Inequalities and Growth in the Southern African Customs Union (SACU) Region
International Monetary Fund, Dec 10, 2012 - Business & Economics - 22 pages
This paper applies the work of Berg and Ostry (2011) to the SACU region, to identify how inequalities have played a role in growth in each of these countries, and elaborates policy options to mitigate the effects of inequalities and foster growth. Lower income inequalities could lead to significant gains, as SACU countries could almost double the duration of their growth periods, with much lower inequalities. While reducing inequalities may be desirable, the design of policies to achieve such objective is not trivial. Policies targeting income inequalities at the sources are expected to be the most effective to reduce inequalities and promote growth. However, direct redistribution, if carefully crafted can also be very effective in reducing inequalities while limiting its potentially negative impact on growth.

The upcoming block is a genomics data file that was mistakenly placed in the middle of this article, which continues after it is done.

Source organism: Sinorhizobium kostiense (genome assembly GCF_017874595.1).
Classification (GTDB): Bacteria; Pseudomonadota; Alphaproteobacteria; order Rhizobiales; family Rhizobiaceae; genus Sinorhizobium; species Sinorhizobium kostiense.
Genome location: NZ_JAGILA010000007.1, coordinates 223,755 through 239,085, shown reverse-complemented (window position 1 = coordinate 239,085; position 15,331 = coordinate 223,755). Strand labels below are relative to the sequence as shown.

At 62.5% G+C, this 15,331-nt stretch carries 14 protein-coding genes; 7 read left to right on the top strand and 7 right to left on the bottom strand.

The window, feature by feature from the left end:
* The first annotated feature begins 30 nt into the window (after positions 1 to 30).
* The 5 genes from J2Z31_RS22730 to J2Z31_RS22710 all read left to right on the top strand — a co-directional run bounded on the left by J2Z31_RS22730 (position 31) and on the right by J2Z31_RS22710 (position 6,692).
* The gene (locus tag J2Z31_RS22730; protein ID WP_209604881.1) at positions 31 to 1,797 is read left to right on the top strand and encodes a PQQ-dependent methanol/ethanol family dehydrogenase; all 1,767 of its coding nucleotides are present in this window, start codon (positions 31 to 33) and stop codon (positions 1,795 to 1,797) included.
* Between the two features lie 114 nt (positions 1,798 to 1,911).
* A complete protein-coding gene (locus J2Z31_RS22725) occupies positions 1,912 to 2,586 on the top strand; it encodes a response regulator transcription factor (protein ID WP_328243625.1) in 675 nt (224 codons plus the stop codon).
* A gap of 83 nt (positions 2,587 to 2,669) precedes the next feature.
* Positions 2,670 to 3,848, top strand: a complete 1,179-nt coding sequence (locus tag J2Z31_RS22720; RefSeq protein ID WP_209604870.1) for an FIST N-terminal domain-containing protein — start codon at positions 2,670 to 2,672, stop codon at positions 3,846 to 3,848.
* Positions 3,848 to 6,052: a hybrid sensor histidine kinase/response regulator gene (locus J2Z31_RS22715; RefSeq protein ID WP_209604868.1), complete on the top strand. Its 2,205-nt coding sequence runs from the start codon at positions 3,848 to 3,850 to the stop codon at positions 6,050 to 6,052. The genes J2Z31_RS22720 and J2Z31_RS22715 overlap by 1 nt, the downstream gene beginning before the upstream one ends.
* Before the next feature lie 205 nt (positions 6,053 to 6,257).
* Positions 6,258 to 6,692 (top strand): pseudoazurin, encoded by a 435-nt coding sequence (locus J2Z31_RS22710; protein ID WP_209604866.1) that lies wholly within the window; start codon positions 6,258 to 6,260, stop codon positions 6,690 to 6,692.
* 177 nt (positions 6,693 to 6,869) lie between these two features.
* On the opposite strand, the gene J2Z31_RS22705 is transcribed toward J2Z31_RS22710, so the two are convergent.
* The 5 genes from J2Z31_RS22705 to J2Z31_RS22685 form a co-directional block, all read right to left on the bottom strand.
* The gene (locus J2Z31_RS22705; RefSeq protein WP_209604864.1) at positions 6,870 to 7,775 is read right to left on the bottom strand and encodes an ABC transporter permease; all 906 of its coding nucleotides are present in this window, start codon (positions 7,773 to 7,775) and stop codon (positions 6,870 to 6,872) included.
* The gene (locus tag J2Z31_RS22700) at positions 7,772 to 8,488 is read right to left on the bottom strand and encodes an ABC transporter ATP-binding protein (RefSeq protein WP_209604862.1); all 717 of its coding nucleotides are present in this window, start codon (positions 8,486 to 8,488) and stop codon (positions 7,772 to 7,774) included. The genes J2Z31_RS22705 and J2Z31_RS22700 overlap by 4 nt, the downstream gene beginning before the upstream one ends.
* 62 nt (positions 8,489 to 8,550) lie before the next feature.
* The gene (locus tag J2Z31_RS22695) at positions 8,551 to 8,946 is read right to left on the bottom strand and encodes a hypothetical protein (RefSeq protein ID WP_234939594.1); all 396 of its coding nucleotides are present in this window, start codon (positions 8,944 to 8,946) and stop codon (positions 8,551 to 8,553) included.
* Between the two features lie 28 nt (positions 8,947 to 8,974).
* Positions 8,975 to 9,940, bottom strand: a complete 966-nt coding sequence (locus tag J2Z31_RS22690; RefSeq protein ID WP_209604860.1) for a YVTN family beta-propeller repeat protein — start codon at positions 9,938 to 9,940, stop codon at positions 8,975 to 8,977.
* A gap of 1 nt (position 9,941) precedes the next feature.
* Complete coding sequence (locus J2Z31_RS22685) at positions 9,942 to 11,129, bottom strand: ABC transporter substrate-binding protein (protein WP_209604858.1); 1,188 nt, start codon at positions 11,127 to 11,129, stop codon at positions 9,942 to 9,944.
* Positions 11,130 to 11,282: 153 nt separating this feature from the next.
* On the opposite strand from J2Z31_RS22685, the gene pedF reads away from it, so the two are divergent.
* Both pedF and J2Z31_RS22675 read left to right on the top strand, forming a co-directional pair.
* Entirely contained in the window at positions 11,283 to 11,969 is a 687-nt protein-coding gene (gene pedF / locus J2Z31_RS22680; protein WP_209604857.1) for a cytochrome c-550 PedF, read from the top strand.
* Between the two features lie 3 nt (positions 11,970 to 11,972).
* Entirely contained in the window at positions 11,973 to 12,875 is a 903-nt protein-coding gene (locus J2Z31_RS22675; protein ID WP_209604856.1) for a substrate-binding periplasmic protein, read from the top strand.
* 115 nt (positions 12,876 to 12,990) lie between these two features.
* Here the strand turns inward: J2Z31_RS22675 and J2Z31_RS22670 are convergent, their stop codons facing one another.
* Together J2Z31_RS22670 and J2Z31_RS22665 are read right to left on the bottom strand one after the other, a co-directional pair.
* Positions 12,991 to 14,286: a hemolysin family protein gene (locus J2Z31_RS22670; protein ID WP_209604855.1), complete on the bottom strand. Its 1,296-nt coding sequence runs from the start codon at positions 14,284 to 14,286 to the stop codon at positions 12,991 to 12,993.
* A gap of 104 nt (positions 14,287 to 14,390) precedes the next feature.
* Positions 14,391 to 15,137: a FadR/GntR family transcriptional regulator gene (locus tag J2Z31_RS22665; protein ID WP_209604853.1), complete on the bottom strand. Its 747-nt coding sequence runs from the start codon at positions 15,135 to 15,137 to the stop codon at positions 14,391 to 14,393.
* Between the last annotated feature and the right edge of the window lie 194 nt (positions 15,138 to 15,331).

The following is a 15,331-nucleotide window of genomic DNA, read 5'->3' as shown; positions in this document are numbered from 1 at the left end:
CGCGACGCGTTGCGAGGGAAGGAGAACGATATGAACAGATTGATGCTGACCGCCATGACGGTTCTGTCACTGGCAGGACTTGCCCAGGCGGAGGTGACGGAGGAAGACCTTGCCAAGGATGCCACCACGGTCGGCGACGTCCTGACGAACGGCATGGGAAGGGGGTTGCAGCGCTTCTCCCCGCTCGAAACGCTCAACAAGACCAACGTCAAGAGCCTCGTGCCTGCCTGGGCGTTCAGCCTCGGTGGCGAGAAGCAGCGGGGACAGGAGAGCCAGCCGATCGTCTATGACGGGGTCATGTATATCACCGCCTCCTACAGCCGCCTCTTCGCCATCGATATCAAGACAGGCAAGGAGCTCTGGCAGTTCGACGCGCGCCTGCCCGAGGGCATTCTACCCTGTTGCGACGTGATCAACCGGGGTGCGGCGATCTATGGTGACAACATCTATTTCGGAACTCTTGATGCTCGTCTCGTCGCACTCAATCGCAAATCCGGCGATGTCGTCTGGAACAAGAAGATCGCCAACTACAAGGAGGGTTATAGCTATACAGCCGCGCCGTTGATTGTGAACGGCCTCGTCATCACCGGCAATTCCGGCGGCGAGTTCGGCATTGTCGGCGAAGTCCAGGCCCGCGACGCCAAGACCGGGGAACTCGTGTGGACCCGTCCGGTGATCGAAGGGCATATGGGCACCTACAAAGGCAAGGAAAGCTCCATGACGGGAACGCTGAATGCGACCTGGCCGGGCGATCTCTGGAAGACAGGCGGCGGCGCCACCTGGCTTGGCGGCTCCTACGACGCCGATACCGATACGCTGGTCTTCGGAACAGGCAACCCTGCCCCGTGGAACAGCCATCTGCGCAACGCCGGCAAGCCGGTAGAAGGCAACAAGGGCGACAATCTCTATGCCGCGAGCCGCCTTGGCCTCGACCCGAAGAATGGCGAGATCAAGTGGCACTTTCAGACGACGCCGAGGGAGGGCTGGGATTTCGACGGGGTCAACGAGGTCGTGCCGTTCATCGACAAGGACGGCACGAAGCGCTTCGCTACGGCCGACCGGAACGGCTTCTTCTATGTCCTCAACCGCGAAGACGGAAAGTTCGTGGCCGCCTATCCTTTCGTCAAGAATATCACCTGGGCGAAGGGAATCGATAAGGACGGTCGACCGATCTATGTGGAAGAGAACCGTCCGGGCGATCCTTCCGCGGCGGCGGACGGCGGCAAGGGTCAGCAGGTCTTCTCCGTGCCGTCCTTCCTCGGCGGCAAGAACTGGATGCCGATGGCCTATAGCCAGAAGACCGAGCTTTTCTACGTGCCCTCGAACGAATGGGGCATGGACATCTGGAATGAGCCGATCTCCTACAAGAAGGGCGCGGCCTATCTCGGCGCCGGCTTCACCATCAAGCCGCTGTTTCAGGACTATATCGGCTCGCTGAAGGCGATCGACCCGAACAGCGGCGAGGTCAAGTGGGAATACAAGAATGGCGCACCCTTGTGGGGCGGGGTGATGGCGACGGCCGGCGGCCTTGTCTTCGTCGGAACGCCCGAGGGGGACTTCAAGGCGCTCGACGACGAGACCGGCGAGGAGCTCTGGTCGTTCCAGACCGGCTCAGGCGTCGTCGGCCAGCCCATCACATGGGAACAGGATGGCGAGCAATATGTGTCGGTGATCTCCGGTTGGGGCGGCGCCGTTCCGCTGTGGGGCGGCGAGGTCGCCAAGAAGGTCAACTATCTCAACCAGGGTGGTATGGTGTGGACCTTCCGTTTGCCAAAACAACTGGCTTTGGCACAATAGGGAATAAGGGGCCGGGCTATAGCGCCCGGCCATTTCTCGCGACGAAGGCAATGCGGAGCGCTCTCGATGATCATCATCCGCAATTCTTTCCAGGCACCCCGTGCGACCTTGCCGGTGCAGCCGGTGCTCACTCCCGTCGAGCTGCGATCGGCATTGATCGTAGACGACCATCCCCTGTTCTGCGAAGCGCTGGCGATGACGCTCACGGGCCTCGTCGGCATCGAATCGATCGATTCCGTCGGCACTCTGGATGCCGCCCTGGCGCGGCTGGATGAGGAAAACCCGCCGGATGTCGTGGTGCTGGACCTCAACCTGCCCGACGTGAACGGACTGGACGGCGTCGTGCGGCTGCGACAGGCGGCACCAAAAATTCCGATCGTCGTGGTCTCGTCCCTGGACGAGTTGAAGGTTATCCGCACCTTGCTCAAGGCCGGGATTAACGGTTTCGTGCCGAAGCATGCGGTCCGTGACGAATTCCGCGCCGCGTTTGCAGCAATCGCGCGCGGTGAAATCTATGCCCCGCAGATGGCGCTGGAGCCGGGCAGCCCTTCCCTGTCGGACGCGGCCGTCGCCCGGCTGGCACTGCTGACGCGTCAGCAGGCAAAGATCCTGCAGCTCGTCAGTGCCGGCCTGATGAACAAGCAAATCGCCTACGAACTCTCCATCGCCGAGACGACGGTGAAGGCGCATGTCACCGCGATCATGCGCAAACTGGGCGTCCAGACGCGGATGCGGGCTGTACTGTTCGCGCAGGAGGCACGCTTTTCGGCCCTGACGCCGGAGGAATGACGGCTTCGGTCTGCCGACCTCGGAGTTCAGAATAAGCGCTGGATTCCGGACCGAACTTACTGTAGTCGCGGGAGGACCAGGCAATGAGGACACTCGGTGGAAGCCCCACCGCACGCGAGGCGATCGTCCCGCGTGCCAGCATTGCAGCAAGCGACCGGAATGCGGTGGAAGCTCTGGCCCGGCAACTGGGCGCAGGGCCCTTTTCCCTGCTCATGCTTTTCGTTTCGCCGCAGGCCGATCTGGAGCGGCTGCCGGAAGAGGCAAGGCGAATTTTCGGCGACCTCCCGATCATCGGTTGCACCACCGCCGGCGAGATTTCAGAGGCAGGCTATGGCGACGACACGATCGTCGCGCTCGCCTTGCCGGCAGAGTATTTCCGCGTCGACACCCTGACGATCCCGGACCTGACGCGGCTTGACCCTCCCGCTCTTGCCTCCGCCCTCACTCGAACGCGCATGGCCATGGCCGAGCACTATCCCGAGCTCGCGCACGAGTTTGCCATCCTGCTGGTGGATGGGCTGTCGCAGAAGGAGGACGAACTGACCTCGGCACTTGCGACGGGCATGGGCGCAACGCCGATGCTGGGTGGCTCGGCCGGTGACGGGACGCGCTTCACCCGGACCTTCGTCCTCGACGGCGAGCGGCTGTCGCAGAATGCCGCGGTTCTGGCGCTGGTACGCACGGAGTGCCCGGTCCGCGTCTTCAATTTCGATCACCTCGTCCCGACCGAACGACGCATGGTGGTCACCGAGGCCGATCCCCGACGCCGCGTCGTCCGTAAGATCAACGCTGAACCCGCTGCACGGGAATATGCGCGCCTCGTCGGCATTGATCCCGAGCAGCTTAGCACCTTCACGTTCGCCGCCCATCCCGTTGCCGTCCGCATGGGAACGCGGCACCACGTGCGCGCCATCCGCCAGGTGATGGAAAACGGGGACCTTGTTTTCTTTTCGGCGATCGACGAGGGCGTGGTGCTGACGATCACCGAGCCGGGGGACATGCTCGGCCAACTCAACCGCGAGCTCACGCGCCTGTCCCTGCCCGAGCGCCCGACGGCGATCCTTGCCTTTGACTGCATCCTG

What people are saying - Write a review
We haven't found any reviews in the usual places.
Other editions - View all
2010 Minium spell 6.0 and authors Apartheid autocracy Available Bénabou benefits Berg and Ostry capita growth carefully crafted comparative advantages Customs Union Dashed lines duration of growth GDP per capita Gini coefficient growth period Growth Spell Duration growth spell periods growth spell vulnerabilities hazard ratio high income inequalities human capital investment IMF Staff computations impact on growth income per capita inequalities and foster inequalities and growth inequalities and promote INTERNATIONAL MONETARY FUND investment in human lines are downbreaks lines are upbreaks lower income inequalities market failures measures Minium spell period negative impact overall p-value p-value=25 Source Penn World Tables percent percentile Piketty political Polity IV potential gains poverty Pritchett private sector development profitability of human Promoting human capital Reducing income inequalities reducing inequalities Review of Economic SACU countries SACU region Saint Paul significant smaller SACU members Solid lines South Africa spell ending trade liberalization typically World Bank World Tables 6.0